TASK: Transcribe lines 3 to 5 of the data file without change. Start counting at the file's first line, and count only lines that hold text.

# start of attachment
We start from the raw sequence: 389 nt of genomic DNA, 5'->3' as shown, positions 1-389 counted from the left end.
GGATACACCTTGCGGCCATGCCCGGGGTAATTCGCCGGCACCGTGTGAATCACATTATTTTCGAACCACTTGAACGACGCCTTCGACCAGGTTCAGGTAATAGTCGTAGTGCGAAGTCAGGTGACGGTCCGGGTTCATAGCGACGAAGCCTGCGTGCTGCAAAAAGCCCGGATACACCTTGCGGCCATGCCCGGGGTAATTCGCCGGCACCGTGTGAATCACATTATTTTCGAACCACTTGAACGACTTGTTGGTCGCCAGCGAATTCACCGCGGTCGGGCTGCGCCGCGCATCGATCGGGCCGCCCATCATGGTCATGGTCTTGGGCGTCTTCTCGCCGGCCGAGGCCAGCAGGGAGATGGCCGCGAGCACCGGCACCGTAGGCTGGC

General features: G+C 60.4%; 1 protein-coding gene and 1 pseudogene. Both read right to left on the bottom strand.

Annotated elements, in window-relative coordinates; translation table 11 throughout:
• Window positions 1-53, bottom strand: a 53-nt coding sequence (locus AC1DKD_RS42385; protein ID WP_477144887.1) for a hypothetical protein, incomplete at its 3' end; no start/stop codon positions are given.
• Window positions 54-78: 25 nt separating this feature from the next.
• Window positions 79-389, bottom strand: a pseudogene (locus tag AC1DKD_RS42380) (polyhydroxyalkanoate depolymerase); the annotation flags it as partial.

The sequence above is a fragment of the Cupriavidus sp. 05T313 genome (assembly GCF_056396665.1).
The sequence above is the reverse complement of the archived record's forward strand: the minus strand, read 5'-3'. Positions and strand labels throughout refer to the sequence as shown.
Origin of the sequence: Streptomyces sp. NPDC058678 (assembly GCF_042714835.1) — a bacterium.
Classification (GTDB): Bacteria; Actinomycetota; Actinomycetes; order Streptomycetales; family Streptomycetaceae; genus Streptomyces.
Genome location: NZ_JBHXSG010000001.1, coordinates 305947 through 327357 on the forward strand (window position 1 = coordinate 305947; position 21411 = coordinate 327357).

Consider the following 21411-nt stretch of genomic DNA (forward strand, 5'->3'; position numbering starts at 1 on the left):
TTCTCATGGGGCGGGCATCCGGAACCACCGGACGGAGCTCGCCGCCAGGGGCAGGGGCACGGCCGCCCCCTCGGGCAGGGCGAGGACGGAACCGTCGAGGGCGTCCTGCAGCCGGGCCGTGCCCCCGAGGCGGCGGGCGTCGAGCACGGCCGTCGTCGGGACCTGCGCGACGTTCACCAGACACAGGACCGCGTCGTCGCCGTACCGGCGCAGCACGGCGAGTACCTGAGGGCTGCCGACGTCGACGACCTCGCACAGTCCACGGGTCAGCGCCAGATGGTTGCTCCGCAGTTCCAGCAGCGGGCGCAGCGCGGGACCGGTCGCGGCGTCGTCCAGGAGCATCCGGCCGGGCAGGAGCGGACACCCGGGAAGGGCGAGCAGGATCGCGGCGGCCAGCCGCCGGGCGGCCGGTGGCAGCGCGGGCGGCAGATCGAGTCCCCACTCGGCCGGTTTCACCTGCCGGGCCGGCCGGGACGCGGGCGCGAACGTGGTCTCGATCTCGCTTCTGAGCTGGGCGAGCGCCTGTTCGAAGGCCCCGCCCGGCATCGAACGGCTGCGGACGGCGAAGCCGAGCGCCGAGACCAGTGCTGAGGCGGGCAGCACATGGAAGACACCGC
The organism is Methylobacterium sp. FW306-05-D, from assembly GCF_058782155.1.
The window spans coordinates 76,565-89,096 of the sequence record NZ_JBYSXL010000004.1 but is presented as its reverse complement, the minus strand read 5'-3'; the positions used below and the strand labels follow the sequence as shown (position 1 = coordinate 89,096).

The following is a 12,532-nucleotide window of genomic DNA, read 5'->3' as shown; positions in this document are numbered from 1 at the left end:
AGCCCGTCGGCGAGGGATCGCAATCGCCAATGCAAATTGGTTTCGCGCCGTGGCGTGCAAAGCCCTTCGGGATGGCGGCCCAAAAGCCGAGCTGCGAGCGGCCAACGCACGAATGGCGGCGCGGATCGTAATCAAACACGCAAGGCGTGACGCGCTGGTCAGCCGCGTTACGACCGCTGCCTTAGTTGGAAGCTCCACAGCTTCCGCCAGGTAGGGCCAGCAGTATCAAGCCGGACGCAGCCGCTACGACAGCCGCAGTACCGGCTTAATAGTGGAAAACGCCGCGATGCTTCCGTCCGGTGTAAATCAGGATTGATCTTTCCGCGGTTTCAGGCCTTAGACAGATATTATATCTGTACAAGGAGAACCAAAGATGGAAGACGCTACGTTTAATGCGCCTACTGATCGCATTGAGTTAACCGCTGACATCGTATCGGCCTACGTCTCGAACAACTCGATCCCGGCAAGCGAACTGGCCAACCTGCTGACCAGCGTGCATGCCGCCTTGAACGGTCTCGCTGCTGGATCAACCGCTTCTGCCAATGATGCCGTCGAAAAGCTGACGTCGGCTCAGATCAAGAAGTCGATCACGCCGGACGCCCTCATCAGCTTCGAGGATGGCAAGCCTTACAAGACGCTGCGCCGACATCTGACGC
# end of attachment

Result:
General features: G+C 60.4%; 1 protein-coding gene and 1 pseudogene. Both read right to left on the bottom strand.

Annotated elements, in window-relative coordinates; translation table 11 throughout:
• Window positions 1-53, bottom strand: a 53-nt coding sequence (locus AC1DKD_RS42385; protein ID WP_477144887.1) for a hypothetical protein, incomplete at its 3' end; no start/stop codon positions are given.